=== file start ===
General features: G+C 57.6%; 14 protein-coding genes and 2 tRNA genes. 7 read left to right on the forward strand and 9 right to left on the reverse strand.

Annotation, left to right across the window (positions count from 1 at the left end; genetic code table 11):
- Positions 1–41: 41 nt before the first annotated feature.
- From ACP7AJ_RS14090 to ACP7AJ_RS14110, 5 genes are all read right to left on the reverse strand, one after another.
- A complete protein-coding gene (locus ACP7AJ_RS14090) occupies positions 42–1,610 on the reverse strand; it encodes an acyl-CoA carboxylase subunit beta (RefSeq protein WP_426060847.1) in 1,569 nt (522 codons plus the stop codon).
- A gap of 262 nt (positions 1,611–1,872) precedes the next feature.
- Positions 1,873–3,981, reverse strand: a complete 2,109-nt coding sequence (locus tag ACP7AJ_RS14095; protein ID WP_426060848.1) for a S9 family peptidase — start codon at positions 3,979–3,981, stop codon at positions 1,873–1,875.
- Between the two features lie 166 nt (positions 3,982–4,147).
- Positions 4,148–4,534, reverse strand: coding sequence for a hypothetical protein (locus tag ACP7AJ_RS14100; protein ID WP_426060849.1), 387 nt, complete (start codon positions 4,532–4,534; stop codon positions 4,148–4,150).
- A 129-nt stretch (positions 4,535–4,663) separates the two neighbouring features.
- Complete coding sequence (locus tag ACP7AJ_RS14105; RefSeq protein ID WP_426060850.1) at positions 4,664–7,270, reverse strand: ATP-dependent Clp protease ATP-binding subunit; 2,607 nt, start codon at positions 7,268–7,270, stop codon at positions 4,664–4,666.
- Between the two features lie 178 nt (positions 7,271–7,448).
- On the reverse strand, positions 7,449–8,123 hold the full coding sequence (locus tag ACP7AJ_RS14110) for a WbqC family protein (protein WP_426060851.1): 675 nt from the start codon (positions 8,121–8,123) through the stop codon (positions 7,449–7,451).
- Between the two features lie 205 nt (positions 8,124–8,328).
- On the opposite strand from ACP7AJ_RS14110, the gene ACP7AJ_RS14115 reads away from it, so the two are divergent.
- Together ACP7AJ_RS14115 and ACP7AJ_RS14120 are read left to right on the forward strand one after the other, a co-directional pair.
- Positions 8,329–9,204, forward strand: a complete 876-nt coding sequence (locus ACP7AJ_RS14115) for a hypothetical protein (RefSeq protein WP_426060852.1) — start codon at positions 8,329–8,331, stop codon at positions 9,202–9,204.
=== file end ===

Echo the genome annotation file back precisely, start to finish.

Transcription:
General features: G+C 57.6%; 14 protein-coding genes and 2 tRNA genes. 7 read left to right on the forward strand and 9 right to left on the reverse strand.

Annotation, left to right across the window (positions count from 1 at the left end; genetic code table 11):
- Positions 1–41: 41 nt before the first annotated feature.
- From ACP7AJ_RS14090 to ACP7AJ_RS14110, 5 genes are all read right to left on the reverse strand, one after another.
- A complete protein-coding gene (locus ACP7AJ_RS14090) occupies positions 42–1,610 on the reverse strand; it encodes an acyl-CoA carboxylase subunit beta (RefSeq protein WP_426060847.1) in 1,569 nt (522 codons plus the stop codon).
- A gap of 262 nt (positions 1,611–1,872) precedes the next feature.
- Positions 1,873–3,981, reverse strand: a complete 2,109-nt coding sequence (locus tag ACP7AJ_RS14095; protein ID WP_426060848.1) for a S9 family peptidase — start codon at positions 3,979–3,981, stop codon at positions 1,873–1,875.
- Between the two features lie 166 nt (positions 3,982–4,147).
- Positions 4,148–4,534, reverse strand: coding sequence for a hypothetical protein (locus tag ACP7AJ_RS14100; protein ID WP_426060849.1), 387 nt, complete (start codon positions 4,532–4,534; stop codon positions 4,148–4,150).
- A 129-nt stretch (positions 4,535–4,663) separates the two neighbouring features.
- Complete coding sequence (locus tag ACP7AJ_RS14105; RefSeq protein ID WP_426060850.1) at positions 4,664–7,270, reverse strand: ATP-dependent Clp protease ATP-binding subunit; 2,607 nt, start codon at positions 7,268–7,270, stop codon at positions 4,664–4,666.
- Between the two features lie 178 nt (positions 7,271–7,448).
- On the reverse strand, positions 7,449–8,123 hold the full coding sequence (locus tag ACP7AJ_RS14110) for a WbqC family protein (protein WP_426060851.1): 675 nt from the start codon (positions 8,121–8,123) through the stop codon (positions 7,449–7,451).
- Between the two features lie 205 nt (positions 8,124–8,328).
- On the opposite strand from ACP7AJ_RS14110, the gene ACP7AJ_RS14115 reads away from it, so the two are divergent.
- Together ACP7AJ_RS14115 and ACP7AJ_RS14120 are read left to right on the forward strand one after the other, a co-directional pair.
- Positions 8,329–9,204, forward strand: a complete 876-nt coding sequence (locus ACP7AJ_RS14115) for a hypothetical protein (RefSeq protein WP_426060852.1) — start codon at positions 8,329–8,331, stop codon at positions 9,202–9,204.